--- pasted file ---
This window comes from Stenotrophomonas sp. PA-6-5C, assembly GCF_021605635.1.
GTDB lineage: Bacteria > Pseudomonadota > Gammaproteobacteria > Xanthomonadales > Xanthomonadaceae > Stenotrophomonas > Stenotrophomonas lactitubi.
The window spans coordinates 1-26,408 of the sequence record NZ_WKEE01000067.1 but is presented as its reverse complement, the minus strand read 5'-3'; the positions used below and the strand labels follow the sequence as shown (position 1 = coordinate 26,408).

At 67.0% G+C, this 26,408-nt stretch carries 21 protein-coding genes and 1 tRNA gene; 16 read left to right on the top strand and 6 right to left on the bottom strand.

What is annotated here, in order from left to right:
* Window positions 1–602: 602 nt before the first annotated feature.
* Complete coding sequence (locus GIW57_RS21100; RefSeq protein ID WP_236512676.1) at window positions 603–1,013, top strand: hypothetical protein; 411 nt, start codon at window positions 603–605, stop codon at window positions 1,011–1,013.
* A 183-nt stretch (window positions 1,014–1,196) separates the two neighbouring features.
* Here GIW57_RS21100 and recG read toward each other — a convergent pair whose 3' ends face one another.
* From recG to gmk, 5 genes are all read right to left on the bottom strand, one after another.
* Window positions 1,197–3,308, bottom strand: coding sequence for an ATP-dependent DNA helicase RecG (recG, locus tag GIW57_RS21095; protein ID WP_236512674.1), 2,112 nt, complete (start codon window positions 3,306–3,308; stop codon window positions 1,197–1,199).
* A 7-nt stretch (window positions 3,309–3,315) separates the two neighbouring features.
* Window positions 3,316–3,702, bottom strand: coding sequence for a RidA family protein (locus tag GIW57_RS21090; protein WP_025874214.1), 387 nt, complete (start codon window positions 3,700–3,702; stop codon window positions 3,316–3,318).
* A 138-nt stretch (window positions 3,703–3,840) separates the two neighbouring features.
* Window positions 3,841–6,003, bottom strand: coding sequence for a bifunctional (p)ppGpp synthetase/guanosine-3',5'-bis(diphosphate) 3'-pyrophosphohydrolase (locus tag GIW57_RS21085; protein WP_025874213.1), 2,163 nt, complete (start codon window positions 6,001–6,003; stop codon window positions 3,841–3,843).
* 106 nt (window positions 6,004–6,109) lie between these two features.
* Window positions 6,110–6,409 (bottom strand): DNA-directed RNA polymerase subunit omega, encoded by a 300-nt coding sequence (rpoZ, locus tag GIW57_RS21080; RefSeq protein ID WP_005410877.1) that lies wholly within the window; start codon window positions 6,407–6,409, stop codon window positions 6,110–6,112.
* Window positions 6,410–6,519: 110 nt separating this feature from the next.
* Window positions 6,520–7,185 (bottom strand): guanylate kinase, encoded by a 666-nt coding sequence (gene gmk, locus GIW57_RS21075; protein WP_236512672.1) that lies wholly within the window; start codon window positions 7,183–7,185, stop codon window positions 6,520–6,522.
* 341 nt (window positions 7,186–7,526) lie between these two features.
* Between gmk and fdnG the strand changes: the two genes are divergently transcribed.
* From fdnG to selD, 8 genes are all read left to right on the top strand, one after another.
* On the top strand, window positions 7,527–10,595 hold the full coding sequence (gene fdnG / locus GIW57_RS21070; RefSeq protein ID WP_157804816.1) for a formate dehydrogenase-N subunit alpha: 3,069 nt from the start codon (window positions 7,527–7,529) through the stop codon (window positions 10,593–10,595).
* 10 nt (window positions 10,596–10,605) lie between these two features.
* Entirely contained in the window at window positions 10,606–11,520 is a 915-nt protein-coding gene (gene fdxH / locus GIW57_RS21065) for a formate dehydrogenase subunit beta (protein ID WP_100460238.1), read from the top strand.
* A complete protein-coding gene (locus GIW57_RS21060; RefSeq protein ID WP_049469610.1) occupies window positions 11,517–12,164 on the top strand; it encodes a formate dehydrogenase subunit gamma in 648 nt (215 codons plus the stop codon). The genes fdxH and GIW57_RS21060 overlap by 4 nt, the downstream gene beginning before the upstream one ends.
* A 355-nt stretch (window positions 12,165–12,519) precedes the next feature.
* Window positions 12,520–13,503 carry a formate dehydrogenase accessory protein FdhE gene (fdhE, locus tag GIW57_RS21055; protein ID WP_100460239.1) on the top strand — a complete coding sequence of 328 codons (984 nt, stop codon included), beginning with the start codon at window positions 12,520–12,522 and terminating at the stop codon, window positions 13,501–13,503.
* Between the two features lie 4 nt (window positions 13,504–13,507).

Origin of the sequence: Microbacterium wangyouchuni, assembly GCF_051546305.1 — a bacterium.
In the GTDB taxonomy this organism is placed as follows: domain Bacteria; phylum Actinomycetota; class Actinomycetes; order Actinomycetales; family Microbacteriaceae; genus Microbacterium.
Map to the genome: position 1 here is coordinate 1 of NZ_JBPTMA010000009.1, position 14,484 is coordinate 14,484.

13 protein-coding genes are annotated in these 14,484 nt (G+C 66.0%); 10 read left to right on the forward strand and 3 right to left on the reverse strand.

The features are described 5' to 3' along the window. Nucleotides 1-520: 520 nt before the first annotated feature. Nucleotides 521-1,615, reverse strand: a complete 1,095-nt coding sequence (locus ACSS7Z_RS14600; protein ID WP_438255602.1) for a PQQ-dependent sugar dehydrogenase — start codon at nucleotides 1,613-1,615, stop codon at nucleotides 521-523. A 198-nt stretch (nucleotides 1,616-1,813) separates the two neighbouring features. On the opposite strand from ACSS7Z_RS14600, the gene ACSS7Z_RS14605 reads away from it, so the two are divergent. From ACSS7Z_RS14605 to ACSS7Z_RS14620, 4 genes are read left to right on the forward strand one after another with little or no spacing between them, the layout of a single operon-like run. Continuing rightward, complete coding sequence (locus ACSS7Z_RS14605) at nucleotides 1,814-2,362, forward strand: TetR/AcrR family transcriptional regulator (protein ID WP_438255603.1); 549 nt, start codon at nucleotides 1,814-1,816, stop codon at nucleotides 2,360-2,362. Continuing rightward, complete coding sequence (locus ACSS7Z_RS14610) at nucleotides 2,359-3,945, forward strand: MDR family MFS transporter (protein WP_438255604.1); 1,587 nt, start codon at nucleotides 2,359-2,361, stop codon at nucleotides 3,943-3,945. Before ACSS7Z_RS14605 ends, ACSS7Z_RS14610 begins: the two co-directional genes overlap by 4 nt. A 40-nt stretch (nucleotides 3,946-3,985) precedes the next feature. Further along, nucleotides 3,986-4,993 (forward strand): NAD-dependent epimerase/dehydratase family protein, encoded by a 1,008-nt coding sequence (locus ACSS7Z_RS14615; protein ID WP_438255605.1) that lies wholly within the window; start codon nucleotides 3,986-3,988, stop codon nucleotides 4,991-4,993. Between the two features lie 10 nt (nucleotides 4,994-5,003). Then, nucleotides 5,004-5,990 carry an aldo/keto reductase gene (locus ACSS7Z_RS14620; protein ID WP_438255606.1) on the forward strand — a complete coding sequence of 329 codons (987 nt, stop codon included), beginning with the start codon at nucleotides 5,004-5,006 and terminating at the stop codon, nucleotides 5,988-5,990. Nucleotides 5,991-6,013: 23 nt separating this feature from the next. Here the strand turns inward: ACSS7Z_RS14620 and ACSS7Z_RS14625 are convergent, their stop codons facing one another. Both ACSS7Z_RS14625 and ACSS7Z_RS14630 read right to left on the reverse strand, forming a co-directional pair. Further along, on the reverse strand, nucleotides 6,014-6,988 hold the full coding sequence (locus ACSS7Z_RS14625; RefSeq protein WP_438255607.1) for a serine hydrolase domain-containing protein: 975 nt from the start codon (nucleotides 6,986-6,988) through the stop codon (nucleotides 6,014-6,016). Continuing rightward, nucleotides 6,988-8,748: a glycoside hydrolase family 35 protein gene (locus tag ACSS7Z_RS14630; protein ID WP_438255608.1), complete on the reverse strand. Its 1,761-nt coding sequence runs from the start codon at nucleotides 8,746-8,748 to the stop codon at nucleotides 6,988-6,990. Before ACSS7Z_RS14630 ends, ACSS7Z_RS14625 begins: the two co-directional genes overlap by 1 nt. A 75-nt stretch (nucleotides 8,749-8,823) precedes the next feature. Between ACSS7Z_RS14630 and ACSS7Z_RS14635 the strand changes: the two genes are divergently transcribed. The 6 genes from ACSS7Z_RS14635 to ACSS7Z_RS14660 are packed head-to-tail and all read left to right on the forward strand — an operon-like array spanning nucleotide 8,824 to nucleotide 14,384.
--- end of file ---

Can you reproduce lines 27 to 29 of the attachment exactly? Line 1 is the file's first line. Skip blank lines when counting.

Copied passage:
* A 355-nt stretch (window positions 12,165–12,519) precedes the next feature.
* Window positions 12,520–13,503 carry a formate dehydrogenase accessory protein FdhE gene (fdhE, locus tag GIW57_RS21055; protein ID WP_100460239.1) on the top strand — a complete coding sequence of 328 codons (984 nt, stop codon included), beginning with the start codon at window positions 12,520–12,522 and terminating at the stop codon, window positions 13,501–13,503.
* Between the two features lie 4 nt (window positions 13,504–13,507).